Prove that lines $AD, BE,$ and $CF$ are concurrent.

Proof

Denote $D' = BF \cap CE, S = CF \cap BE.$

$AE$ and $AF$ are isogonals with respect $\angle BAC \implies$

$D'$ and S lie on isogonals of $\angle BAC.$

$\angle DBC = \angle D'BA, \angle DCB = \angle D'CA \implies$

$D'$ is isogonal conjugated of $D$ with respect $\triangle ABC \implies$

$D'$ and $D$ lie on isogonals of $\angle BAC.$

Therefore points $A, S$ and $D$ lie on the same line which is isogonal to $AD'$ with respect $\angle BAC.$ $\blacksquare$

## Second definition

Let triangle $\triangle ABC$ be given. Let point $P$ lies in the plane of $\triangle ABC,$ $$P \notin AB, P \notin BC, P \notin AC.$$ Let the reflections of $P$ in the sidelines $BC, CA, AB$ be $P_1, P_2, P_3.$

Then the circumcenter $Q$ of the $\triangle P_1P_2P_3$ is the isogonal conjugate of $P.$

Points $A, B,$ and $C$ have not isogonal conjugate points.

Another points of sidelines $BC, AC, AB$ have points $A, B, C,$ respectively as isogonal conjugate points.

Proof $$PC = P_1C, PC = P_2C \implies P_1C = P_2C.$$ $$\angle ACQ = \angle BCP_1 \implies \angle QCP_1 = \angle ACB.$$ $$\angle BCQ = \angle ACP_2 \implies \angle QCP_2 = \angle ACB.$$ $\angle QCP_1 = \angle QCP_2, CP_1 = CP_2, QC$ common $\implies$ $$\triangle QCP_1 = \triangle QCP_2 \implies QP_1 = QP_2.$$ Similarly $QP_1 = QP_3 \implies Q$ is the circumcenter of the $\triangle P_1P_2P_3.$ $\blacksquare$

From definition 1 we get that $P$ is the isogonal conjugate of $Q.$

It is clear that each point $P$ has the unique isogonal conjugate point.

Let point $P$ be the point with barycentric coordinates $(p : q : r),$ $$p = [(P-B),(P-C)], q = [(P-C),(P-A)], r = [(P-A),(P-B)].$$ Then $Q$ has barycentric coordinates $$(p' : q' : r'), p' = \frac {|B - C|^2}{p}, q' = \frac {|A-C|^2}{q}, r' = \frac {|A - B|^2}{r}.$$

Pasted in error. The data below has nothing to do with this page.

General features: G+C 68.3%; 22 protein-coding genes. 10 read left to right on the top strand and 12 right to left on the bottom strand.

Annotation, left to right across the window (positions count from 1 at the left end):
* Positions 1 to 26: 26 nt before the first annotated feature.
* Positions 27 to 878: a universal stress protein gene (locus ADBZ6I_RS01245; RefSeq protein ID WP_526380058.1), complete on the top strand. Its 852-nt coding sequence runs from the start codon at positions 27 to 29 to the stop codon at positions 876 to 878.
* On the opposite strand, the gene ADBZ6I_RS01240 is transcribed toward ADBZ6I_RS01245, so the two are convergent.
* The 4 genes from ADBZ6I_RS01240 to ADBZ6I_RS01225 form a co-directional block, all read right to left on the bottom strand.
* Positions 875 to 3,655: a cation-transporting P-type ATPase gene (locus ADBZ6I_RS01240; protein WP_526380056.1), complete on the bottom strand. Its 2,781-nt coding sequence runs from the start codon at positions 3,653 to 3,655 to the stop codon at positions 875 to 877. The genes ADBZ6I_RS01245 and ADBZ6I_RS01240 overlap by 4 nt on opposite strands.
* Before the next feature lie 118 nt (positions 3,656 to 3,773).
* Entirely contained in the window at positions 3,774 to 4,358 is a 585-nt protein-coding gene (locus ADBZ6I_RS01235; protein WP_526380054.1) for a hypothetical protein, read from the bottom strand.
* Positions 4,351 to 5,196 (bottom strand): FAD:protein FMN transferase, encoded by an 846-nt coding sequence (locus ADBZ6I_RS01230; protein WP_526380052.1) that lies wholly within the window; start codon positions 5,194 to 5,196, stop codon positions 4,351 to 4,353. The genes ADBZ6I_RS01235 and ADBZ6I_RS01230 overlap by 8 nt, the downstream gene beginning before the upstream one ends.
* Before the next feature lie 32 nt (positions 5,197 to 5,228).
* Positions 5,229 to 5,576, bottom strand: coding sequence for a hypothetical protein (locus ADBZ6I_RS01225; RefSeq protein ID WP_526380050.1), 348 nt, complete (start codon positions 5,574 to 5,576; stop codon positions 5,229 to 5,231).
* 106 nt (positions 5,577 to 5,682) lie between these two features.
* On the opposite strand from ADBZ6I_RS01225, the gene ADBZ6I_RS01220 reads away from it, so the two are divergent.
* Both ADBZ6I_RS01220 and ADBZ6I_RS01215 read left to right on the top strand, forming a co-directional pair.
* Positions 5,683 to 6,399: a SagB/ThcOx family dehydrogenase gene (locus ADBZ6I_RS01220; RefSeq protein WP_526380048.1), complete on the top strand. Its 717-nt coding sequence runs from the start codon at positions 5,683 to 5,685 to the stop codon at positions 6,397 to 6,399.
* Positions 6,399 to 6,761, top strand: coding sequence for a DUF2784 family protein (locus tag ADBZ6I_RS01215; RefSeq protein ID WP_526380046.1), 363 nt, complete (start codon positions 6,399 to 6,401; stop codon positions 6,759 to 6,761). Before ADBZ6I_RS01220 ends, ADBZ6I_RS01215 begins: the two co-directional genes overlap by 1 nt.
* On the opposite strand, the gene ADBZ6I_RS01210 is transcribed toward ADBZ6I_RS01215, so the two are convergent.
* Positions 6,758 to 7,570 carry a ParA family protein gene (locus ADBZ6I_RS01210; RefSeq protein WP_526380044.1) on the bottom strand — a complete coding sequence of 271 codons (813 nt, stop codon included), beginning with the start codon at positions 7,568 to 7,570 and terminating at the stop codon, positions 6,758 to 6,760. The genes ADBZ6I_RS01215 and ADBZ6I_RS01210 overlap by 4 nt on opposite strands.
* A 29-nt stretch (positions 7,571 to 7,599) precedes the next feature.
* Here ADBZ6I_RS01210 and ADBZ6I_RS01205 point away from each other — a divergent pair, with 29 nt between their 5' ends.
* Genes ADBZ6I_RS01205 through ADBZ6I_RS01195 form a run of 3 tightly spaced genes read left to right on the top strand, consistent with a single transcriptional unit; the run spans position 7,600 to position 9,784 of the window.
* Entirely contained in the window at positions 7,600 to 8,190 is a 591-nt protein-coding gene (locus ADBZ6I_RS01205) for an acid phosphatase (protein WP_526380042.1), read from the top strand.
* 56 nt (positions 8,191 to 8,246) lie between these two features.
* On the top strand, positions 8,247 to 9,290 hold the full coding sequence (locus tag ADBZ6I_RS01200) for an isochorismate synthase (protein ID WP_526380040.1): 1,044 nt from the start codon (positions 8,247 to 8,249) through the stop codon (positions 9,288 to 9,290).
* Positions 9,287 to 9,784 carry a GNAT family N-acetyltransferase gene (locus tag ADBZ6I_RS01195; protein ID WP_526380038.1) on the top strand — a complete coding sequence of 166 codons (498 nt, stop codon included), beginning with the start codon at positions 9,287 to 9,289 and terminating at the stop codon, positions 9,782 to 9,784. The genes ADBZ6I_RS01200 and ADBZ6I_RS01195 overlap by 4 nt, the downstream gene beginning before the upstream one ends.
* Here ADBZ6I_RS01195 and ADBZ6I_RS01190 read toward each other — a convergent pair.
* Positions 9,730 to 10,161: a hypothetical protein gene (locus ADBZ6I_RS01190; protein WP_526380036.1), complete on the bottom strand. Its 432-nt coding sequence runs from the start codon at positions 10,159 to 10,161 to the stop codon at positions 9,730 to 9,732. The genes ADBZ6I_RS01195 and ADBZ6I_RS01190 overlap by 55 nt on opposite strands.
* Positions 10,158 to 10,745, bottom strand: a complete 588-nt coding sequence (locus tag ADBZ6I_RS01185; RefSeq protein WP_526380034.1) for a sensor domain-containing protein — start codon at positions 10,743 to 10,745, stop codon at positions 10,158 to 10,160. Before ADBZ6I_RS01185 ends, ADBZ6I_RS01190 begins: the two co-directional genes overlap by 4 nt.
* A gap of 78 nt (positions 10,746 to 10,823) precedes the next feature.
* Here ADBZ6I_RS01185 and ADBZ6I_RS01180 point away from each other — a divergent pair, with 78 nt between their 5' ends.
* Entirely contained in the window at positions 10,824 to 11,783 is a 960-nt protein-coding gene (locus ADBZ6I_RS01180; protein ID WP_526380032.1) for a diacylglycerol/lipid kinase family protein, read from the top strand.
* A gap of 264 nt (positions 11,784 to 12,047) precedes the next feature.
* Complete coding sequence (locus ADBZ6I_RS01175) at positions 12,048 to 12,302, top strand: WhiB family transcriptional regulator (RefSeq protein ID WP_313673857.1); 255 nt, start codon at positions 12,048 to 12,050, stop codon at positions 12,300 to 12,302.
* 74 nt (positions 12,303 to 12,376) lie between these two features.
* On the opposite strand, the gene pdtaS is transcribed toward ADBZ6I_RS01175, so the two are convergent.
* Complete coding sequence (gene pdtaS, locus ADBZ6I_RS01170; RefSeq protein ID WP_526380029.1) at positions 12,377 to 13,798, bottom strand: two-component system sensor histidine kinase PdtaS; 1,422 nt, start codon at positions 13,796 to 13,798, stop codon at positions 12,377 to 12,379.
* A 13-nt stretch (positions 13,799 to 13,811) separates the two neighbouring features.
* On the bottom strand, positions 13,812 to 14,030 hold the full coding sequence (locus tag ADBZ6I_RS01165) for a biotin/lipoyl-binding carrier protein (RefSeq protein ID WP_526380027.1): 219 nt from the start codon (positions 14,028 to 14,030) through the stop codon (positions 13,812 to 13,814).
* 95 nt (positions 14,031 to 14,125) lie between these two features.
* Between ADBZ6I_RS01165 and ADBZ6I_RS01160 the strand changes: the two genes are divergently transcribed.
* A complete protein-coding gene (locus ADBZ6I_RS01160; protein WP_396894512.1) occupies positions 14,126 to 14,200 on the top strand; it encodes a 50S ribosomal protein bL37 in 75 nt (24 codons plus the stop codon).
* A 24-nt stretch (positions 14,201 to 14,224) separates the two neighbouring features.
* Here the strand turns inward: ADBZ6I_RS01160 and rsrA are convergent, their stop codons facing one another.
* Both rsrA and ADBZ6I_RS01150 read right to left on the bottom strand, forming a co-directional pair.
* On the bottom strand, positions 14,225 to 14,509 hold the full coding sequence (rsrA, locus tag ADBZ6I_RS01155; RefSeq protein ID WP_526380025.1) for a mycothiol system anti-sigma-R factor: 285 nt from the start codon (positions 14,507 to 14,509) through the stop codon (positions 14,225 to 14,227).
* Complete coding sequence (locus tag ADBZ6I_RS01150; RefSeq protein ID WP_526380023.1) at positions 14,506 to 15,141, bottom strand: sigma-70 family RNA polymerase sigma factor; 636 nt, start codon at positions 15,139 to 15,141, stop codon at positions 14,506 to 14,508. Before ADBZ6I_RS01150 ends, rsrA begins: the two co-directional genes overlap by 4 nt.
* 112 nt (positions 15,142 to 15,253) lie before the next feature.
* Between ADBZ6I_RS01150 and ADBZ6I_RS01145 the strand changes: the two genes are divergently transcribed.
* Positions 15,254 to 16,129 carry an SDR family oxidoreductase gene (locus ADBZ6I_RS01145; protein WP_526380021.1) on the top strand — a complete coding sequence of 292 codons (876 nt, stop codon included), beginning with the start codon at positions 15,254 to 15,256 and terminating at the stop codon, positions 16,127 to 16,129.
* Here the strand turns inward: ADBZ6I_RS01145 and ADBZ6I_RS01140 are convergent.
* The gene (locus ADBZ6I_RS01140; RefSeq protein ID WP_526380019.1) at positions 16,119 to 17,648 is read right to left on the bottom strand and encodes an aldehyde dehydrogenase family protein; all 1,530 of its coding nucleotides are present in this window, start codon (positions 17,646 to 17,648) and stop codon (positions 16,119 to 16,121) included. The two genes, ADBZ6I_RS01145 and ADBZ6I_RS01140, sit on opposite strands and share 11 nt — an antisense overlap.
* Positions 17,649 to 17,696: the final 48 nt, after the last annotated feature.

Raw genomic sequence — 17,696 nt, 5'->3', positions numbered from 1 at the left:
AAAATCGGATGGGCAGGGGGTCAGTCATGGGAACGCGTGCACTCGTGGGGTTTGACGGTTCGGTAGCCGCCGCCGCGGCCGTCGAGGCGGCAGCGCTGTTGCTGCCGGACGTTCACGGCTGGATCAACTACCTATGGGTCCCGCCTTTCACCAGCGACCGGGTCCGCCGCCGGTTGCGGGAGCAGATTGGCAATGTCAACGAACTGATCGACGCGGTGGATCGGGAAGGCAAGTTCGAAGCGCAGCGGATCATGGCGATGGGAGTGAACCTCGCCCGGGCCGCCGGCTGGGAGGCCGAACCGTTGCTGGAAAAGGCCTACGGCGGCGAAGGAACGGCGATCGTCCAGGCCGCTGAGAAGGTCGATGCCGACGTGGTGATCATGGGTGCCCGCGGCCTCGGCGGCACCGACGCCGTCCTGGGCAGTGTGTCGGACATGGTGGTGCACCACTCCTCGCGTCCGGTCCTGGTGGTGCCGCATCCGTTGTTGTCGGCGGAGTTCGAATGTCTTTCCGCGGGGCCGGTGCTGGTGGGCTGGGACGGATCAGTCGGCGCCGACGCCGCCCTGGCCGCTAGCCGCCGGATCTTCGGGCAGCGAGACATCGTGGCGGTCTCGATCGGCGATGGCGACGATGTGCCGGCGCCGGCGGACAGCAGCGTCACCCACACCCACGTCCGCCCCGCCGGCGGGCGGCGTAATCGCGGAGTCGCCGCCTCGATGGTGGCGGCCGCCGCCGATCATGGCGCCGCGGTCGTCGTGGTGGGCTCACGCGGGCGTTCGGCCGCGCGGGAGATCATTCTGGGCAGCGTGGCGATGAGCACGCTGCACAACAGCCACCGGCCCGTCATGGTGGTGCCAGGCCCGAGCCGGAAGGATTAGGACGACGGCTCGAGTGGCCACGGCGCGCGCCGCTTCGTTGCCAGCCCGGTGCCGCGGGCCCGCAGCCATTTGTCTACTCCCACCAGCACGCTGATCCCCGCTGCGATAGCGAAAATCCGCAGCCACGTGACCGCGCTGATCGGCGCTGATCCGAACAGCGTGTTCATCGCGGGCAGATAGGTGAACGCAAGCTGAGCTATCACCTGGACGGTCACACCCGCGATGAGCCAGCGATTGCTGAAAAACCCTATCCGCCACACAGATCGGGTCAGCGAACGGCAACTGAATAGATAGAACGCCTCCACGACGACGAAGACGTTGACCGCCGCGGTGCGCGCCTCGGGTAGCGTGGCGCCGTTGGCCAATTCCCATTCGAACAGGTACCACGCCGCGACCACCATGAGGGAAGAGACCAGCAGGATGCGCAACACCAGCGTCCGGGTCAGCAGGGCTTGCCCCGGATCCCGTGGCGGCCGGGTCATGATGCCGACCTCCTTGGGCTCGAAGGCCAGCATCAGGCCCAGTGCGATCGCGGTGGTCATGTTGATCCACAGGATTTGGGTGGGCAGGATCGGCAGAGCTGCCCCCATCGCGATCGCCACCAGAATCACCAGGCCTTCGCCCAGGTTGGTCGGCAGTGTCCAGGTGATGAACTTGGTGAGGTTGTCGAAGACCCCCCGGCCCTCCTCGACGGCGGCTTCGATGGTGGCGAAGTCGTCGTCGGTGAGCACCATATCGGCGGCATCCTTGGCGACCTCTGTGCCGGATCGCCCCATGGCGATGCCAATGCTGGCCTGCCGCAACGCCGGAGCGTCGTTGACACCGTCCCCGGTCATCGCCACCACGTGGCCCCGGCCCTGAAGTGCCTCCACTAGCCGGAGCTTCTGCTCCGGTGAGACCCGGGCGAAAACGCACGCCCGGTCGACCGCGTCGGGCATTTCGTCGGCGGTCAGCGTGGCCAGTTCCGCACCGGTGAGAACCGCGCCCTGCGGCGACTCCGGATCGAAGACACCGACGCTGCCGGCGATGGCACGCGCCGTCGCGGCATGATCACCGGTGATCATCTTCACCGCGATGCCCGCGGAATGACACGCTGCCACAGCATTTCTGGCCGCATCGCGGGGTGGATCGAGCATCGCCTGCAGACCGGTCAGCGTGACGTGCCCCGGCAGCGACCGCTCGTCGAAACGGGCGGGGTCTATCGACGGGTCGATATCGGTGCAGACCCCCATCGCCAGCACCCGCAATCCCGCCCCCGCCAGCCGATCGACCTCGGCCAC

## Distance to the sides of the triangle

Let $Q$ be the isogonal conjugate of a point $P$ with respect to a triangle $\triangle ABC.$

Let $E$ and $D$ be the projection $P$ on sides $AC$ and $BC,$ respectively.

Let $E'$ and $D'$ be the projection $Q$ on sides $AC$ and $BC,$ respectively.

Then $\frac {PE}{PD} = \frac{QD'}{QE'}.$

Proof

Let $\theta = \angle ACP = \angle BCQ, \Theta = \angle ACQ = \angle BCP.$ $$\frac {PE}{PD} = \frac {PC \sin \theta}{PC \sin \Theta} = \frac {QC \sin \theta}{QC \sin \Theta} = \frac {QD'}{QE'}. \blacksquare$$ vladimir.shelomovskii@gmail.com, vvsss

## Sign of isogonally conjugate points

Let triangle $\triangle ABC$ and points $P$ and $Q$ inside it be given.

Let $D, E, F$ be the projections $P$ on sides $BC, AC, AB,$ respectively.

Let $D', E', F'$ be the projections $Q$ on sides $BC, AC, AB,$ respectively.

Let $\frac {PE}{PD} = \frac{QD'}{QE'}, \frac {PF}{PD} = \frac{QD'}{QF'}.$ Prove that point $Q$ is the isogonal conjugate of a point $P$ with respect to a triangle $\triangle ABC.$

One can prove similar theorem in the case $P$ outside $\triangle ABC.$

Proof

$$\frac {PE}{PD} = \frac {PE}{PC} : \frac {PD}{PC} = \frac {\sin \angle ACP}{\sin \angle BCP},$$ $$\frac {QD'}{QE'} = \frac {QD'}{QC} : \frac {QE'}{QC} = \frac {\sin \angle BCQ}{\sin \angle ACQ}.$$

Denote $\angle ACP = \varphi, \angle BCQ = \psi, \angle ACB = \gamma.$ $$\sin \varphi \cdot \sin (\gamma - \psi) = \sin \psi \cdot \sin (\gamma - \varphi) \implies$$ $$\cos (\varphi - \gamma + \psi) - \cos(\varphi + \gamma - \psi) = \cos (\psi - \gamma + \varphi) - \cos(\psi + \gamma - \varphi)$$ $$\cos (\gamma + \varphi -\psi) = \cos(\gamma - \psi + \varphi) \implies$$ $$\cos \gamma \cos (\varphi - \psi) - \sin \gamma \sin (\varphi - \psi) = \cos \gamma \cos (\varphi - \psi) + \sin \gamma \sin (\varphi - \psi)$$ $$2 \sin \gamma \cdot \sin (\varphi - \psi) = 0, \varphi + \psi < 180^\circ \implies \varphi = \psi.$$ Similarly $\angle ABP = \angle CBQ \implies$ point $Q$ is the isogonal conjugate of a point $P$ with respect to a triangle $\triangle ABC. \blacksquare$